My thoughts have been piqued by an article in ‘The Australian’ by Deputy Vice Chancellor (Academic) at Swinburne University of Technology Shirley Leitch who wrote a piece: Unis must learn to deliver online courses (April 27th 2011).
Her argument about the need to move to a higher education model which incorporates online learning is of interest and relevance. Indeed Ms Leitch’s words reflect similar discussions in the school education sector which has grappled, for a number of years, with many of the issues raised in this article.
Teachers in schools are constantly faced with a barrage of work requirements, many of which require up skilling IT skills so that new technologies can be incorporated into both their teaching style and the required response mode of their students completing set tasks. Without question, the constant battle of juggling many day-to-day duties and tasks while simultaneously up skilling has been a huge undertaking faced bravely by the school teaching profession for some years now. While there is a slow and steady stream of ‘digital natives’ entering the teaching profession, we have a long way to go before all school teaching staff feel sufficiently comfortable to present and utilize a range of IT skills.
Movement toward ‘online’ education is, in some of our schools, already present. For others, it is just around the corner. The proliferation of wikis currently used by a range of teachers across a range of schools is evidence of this. The use of IWBs (Interactive White Boards) similarly has, for some years now, enabled joint collaboration/learning to occur between classes across the world.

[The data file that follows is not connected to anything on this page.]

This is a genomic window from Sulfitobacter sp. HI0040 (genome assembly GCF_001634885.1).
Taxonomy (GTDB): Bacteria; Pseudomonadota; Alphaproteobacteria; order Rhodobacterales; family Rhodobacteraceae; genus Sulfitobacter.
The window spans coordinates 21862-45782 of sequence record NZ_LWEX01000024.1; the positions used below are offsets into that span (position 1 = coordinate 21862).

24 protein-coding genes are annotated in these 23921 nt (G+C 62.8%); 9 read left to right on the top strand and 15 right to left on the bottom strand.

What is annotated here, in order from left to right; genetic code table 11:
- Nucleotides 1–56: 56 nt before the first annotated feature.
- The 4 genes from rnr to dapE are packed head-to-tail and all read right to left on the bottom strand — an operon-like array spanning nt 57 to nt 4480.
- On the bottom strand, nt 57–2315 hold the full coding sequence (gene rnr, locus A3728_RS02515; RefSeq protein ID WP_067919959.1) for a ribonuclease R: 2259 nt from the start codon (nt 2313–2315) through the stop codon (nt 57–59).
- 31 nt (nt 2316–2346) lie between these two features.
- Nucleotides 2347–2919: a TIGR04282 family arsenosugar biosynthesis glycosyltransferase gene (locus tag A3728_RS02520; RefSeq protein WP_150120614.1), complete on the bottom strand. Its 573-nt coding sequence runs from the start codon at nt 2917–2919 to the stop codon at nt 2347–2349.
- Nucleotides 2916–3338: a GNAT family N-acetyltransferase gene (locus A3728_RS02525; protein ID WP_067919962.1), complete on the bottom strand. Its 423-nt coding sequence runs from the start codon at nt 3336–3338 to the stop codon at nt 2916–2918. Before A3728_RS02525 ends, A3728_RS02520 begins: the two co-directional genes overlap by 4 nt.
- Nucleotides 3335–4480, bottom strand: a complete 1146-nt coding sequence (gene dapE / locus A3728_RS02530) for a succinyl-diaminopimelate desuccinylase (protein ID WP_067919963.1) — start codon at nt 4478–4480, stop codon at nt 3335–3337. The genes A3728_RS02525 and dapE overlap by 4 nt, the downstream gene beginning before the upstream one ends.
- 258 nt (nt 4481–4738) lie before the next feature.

Attendance at online conferences held at all ends of the world are also beginning to proliferate the professional learning opportunities available to teachers. With teachers increasingly attending webinars, instead of face to face professional learning sessions, exposure to the values of ‘online’ education have begun seeping into our schools. Similarly, TweetChat, which has grown out of Twitter, a topic I have discussed in some detail in a post on my other blog – BevsBookBlog - enables teachers from anywhere in the world to meet, share and discuss common issues on a regular basis.
How long will it be before these forms of ‘study’ become second nature in our schools?
Those of us in the school or higher education sector can no longer hang onto the ‘blinkered’ ideas reflected in the comment mentioned in this newspaper article:
Without a hint of irony, a senior colleague and respected researcher recently said he simply did not believe in online education. He articulated the widening generational gap between baby boomer academics and digital natives perfectly.
The time for us all to move forward and embrace the vast depth of information, knowledge and opportunity presented via evolving technologies is now upon all sectors of education. If not, we collectively face the consequence of becoming irrelevant to our charges. The wealth of opportunity already available as online education is abundant. Look no further than iTunes U to know whether or not the delivery of online education is of value. Consider also Salman Khan who was highlighted in an article Education 2.0: the global university with just one lecturer in The Age newspaper just this week (April 26, 2011). Indeed it is well worth the time to view this TED talk which features Salman Khan.